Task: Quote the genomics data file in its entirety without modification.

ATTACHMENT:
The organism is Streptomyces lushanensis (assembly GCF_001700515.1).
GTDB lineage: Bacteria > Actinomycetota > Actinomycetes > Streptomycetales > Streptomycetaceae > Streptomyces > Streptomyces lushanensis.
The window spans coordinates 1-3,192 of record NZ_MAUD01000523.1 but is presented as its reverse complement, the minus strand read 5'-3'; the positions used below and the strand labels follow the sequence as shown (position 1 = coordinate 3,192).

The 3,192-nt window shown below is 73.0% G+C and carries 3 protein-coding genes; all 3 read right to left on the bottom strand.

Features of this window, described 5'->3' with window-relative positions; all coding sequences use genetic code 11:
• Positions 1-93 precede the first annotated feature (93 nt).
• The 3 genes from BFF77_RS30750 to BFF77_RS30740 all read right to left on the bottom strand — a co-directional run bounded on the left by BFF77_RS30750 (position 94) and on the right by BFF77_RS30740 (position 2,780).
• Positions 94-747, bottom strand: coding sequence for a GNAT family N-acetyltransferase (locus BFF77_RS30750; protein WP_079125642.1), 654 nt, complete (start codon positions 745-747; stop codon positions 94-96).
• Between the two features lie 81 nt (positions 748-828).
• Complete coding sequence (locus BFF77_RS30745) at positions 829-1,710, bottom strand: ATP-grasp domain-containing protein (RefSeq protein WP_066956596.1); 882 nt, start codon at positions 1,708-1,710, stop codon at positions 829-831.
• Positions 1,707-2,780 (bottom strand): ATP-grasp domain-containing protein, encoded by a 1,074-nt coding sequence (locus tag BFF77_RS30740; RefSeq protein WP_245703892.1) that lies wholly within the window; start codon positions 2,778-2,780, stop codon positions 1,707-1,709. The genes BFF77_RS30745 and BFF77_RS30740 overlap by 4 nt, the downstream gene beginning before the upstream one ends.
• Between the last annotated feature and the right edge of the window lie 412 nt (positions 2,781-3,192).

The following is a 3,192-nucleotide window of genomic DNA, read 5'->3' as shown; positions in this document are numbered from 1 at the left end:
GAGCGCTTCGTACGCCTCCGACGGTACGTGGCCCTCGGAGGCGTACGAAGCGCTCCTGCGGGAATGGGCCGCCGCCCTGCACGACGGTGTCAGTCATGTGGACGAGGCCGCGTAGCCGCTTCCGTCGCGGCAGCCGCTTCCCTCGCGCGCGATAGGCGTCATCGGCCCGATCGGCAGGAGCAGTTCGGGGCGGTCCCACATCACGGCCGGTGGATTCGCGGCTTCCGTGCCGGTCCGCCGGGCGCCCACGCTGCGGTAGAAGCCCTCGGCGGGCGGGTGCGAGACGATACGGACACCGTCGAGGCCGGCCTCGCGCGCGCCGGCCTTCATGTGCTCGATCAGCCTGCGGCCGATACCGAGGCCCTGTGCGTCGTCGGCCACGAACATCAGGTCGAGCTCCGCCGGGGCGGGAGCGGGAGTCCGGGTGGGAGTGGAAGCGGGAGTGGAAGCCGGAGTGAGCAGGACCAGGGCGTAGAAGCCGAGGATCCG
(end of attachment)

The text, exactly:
The organism is Streptomyces lushanensis (assembly GCF_001700515.1).
GTDB lineage: Bacteria > Actinomycetota > Actinomycetes > Streptomycetales > Streptomycetaceae > Streptomyces > Streptomyces lushanensis.
The window spans coordinates 1-3,192 of record NZ_MAUD01000523.1 but is presented as its reverse complement, the minus strand read 5'-3'; the positions used below and the strand labels follow the sequence as shown (position 1 = coordinate 3,192).

The 3,192-nt window shown below is 73.0% G+C and carries 3 protein-coding genes; all 3 read right to left on the bottom strand.

Features of this window, described 5'->3' with window-relative positions; all coding sequences use genetic code 11:
• Positions 1-93 precede the first annotated feature (93 nt).
• The 3 genes from BFF77_RS30750 to BFF77_RS30740 all read right to left on the bottom strand — a co-directional run bounded on the left by BFF77_RS30750 (position 94) and on the right by BFF77_RS30740 (position 2,780).
• Positions 94-747, bottom strand: coding sequence for a GNAT family N-acetyltransferase (locus BFF77_RS30750; protein WP_079125642.1), 654 nt, complete (start codon positions 745-747; stop codon positions 94-96).
• Between the two features lie 81 nt (positions 748-828).
• Complete coding sequence (locus BFF77_RS30745) at positions 829-1,710, bottom strand: ATP-grasp domain-containing protein (RefSeq protein WP_066956596.1); 882 nt, start codon at positions 1,708-1,710, stop codon at positions 829-831.
• Positions 1,707-2,780 (bottom strand): ATP-grasp domain-containing protein, encoded by a 1,074-nt coding sequence (locus tag BFF77_RS30740; RefSeq protein WP_245703892.1) that lies wholly within the window; start codon positions 2,778-2,780, stop codon positions 1,707-1,709. The genes BFF77_RS30745 and BFF77_RS30740 overlap by 4 nt, the downstream gene beginning before the upstream one ends.
• Between the last annotated feature and the right edge of the window lie 412 nt (positions 2,781-3,192).

The following is a 3,192-nucleotide window of genomic DNA, read 5'->3' as shown; positions in this document are numbered from 1 at the left end:
GAGCGCTTCGTACGCCTCCGACGGTACGTGGCCCTCGGAGGCGTACGAAGCGCTCCTGCGGGAATGGGCCGCCGCCCTGCACGACGGTGTCAGTCATGTGGACGAGGCCGCGTAGCCGCTTCCGTCGCGGCAGCCGCTTCCCTCGCGCGCGATAGGCGTCATCGGCCCGATCGGCAGGAGCAGTTCGGGGCGGTCCCACATCACGGCCGGTGGATTCGCGGCTTCCGTGCCGGTCCGCCGGGCGCCCACGCTGCGGTAGAAGCCCTCGGCGGGCGGGTGCGAGACGATACGGACACCGTCGAGGCCGGCCTCGCGCGCGCCGGCCTTCATGTGCTCGATCAGCCTGCGGCCGATACCGAGGCCCTGTGCGTCGTCGGCCACGAACATCAGGTCGAGCTCCGCCGGGGCGGGAGCGGGAGTCCGGGTGGGAGTGGAAGCGGGAGTGGAAGCCGGAGTGAGCAGGACCAGGGCGTAGAAGCCGAGGATCCG